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A Good Long Run

Courtesy Don Carpenter

GOING THE DISTANCE: The Angell Field Ancients in a time trial circa 1973.

They began running in the mid-1960s, a calm period before the campus erupted in war protests. Their ranks burgeoned during the 1970s, and they sped through the '80s and '90s into the 21st century.

Members of the so-called “Angell Field Ancients” running club still meet most days, despite the deaths in January of two of the three original members—electrical engineering professor Alan Waterman, age 89, and Jim Gere, PhD '54, professor emeritus of civil engineering, at 82. The third, materials science and engineering professor Dave Stevenson, died in 1994.

More than 200 runners have been associated with the informal, close-knit group. The drill hasn't changed: they arrive at what's now called Cobb Track and Angell Field around noon and run four to six miles through campus. Wednesdays are set aside for interval drills at the track. In November 2005, the group ran a final set of intervals in the old stadium before it was demolished. The Ancients also do longer weekend jaunts in the hills near campus. Many have competed in marathons and triathlons over the years.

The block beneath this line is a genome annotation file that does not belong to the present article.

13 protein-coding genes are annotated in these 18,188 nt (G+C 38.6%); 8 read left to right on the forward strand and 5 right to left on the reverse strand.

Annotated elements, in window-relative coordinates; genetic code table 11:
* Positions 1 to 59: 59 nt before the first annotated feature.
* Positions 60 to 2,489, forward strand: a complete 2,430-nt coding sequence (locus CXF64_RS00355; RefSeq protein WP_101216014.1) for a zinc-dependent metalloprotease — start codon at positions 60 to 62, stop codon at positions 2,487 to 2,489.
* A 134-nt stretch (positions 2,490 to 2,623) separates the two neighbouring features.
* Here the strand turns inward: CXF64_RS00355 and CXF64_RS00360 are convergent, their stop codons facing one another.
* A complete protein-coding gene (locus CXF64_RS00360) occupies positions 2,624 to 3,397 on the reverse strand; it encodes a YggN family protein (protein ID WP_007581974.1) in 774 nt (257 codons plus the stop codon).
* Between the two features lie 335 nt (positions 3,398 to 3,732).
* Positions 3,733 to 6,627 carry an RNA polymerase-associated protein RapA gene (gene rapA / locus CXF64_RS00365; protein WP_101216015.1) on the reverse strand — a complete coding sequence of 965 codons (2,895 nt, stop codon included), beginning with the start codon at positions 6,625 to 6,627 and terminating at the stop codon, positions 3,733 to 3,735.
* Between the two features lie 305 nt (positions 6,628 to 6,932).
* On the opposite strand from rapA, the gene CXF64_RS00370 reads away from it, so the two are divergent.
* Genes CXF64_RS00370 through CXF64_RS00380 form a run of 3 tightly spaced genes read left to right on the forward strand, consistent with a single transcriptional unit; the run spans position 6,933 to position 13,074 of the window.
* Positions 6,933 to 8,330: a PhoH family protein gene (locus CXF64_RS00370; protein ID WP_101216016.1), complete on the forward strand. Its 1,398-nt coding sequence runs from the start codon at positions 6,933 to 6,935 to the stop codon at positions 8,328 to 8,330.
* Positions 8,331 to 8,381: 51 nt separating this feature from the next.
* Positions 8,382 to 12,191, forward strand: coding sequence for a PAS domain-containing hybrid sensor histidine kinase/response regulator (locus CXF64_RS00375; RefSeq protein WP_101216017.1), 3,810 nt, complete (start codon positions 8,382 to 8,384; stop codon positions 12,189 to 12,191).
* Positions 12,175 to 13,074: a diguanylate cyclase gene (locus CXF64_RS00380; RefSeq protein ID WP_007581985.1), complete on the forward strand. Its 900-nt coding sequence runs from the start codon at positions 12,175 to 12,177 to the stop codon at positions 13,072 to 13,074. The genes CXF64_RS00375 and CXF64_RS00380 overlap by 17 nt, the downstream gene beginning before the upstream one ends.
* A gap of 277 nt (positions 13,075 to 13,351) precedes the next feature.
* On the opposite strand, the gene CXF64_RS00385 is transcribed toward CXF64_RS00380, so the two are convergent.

On a blazing hot summer day, a robust group of 18 runners ranging in age from 20 to 80 arrives. Nancy Ikeda, a member for 21 years who used to work near campus, commutes from her Redwood City job. She calls out the intervals and the group takes off.

Stanford affiliates once made up the majority of the group, but community members are now a significant presence. One subset of the current team is a group of employees from VMware. They run over from their offices on Page Mill Road, do the workout, and then head back to work. One of them, Ole Agesen, MS '94, PhD '96, says he started running with the Ancients when he arrived on campus in 1990. “He's one of the newer people,” teases Tom Knight, a retired SLAC employee. “It takes a while to get established around here.”

The group flourished in the 1970s, when running gained popularity everywhere. Gere suggested they compete with other universities, and many members traveled to weekend meets. The Ancients have always had fun, dreaming up playful awards (one, the “Golden Jock,” is a huge athletic strap bedecked with dangling medals) and challenging each other to go just a little bit faster.

Professor emeritus of electrical engineering Don Carpenter, an unofficial group leader, credits the Ancients with keeping him healthy enough to continue running into his 80s. He's been running with them since 1968. “It has, in a way, saved my life,” says Carpenter, '49, MS '59, PhD '62. “It relieved me of all the tensions that built up in the morning when things were difficult in my work. It put it all in perspective and allowed me to return with a more relaxed attitude.”

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